The role of calcium and non calcium-based phosphate binders in chronic kidney disease
Rising levels of serum phosphate occur late in the course of chronic kidney disease (CKD) and have been easy targets for nephrologists to treat using phosphate binding drugs, as well as fertile ground for the pharmaceutical industry, for meta-analysis and for the earnest pontifications of guideline writers. Unfortunately, the evidence does little to support this focus, which might be better applied to earlier, adaptive hormonal changes, and to phosphate balance rather than serum phosphate levels. Nevertheless, phosphate binders are ubiquitously prescribed to patients on dialysis, and often prescribed to patients with earlier stages of CKD; for which there is no evidence of benefit and some evidence that calcium-based binders (CBBs) and possibly non-CBBs may cause more harm than placebo. For patients on dialysis, observational studies suggest that phosphate binder use may reduce mortality. Meta-analyses report reduced hypercalcaemia for non-CBBs versus CBBs, and compared with CBBs sevelamer has been reported to significantly reduce vascular calcification progression and, in some but not all studies, overall mortality. However, limitations include study heterogeneity. For patients on dialysis, CBBs appear to have no advantages over the non-CBBs, apart from lower cost. In general, it seems prudent to avoid prescribing calcium-based drugs to patients who are pre-dialysis, and to use non-CBBs preferentially in CKD stage 5D. Current draft Kidney Disease Improving Global Outcomes guidelines suggest that CBB dosage be minimized in CKD stages 3 to 5D.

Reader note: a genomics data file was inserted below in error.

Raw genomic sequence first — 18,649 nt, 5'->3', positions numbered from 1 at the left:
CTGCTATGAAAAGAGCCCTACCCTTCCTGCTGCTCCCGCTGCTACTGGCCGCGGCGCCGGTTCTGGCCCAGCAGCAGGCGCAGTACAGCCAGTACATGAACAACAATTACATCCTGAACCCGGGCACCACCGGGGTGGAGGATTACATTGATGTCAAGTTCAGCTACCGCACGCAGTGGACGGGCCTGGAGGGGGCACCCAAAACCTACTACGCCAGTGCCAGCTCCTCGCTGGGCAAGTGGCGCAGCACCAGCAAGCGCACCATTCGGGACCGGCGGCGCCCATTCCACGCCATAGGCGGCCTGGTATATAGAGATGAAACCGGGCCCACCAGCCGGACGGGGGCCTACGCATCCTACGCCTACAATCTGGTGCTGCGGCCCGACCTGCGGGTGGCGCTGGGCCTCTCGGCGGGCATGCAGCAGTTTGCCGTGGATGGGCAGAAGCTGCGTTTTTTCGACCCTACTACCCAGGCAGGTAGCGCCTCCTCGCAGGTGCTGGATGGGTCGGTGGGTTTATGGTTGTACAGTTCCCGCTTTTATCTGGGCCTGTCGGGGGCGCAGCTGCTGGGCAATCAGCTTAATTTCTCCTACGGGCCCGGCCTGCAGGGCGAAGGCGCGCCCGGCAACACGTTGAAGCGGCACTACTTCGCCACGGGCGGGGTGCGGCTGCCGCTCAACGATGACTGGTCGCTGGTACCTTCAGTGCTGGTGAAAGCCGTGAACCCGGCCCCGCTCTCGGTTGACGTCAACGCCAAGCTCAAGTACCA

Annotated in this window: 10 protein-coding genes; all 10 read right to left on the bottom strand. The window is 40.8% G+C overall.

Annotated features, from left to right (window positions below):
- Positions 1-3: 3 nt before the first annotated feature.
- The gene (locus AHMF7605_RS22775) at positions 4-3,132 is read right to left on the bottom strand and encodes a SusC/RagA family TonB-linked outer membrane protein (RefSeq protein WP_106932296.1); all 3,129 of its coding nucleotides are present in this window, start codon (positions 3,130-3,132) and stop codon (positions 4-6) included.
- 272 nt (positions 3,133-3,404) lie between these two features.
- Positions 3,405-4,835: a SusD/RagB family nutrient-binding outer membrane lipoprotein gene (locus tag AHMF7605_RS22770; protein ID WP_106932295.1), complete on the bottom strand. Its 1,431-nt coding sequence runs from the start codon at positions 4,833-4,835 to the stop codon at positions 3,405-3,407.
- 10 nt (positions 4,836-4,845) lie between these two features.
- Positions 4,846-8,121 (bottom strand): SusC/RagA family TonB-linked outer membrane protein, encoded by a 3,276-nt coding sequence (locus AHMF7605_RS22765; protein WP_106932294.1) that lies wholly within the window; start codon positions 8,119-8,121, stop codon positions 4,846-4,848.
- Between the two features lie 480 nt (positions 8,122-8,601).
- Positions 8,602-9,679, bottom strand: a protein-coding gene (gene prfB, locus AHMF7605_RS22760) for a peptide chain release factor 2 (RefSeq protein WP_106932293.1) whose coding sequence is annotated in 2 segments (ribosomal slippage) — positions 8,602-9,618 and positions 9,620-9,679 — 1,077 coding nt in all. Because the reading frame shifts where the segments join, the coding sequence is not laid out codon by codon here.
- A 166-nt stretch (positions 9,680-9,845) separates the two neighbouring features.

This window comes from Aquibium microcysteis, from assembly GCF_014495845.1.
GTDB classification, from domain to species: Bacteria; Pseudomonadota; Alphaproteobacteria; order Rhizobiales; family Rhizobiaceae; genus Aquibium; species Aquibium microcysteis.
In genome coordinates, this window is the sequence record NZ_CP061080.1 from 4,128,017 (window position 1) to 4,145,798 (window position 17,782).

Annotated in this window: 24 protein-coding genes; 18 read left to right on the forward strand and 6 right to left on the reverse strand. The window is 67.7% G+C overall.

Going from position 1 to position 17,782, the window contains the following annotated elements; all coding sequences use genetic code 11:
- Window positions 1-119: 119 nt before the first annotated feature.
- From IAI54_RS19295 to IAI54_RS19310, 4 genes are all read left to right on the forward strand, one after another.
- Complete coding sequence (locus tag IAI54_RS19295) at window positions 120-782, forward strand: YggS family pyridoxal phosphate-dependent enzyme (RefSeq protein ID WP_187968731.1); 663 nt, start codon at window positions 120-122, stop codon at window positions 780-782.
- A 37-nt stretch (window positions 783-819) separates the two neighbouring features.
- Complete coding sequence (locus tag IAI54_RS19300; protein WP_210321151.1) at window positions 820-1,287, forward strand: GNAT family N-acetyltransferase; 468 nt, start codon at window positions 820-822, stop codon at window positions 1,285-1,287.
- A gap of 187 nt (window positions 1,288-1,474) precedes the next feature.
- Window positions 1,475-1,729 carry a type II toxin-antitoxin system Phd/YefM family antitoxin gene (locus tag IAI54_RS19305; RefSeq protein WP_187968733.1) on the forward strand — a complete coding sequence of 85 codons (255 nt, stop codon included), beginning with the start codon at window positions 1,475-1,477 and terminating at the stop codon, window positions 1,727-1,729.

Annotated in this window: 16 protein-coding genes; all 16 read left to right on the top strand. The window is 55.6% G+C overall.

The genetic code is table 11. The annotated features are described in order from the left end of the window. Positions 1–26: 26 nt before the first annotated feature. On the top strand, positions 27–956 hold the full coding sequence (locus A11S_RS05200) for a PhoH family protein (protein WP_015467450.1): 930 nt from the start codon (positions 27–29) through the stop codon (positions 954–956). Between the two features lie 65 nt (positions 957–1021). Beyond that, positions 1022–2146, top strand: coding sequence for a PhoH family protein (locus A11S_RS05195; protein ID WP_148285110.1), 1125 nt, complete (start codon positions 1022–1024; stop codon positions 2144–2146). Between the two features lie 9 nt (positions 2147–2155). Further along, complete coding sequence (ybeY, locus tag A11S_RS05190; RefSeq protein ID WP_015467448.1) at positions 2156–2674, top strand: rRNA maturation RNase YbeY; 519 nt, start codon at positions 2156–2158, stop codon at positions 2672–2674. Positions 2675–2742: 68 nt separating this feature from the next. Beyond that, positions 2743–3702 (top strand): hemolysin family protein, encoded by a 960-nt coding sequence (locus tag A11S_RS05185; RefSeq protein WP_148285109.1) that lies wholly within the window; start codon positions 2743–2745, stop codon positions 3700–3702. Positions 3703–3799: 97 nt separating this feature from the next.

|ISBN||1440-1797 (Electronic) 1320-5358 (Linking)|
|Authors||Elder, G. J.; Center, J.|
|Published Date||2017-02-28 00:00:00|
|Published Volume||22 Suppl 2|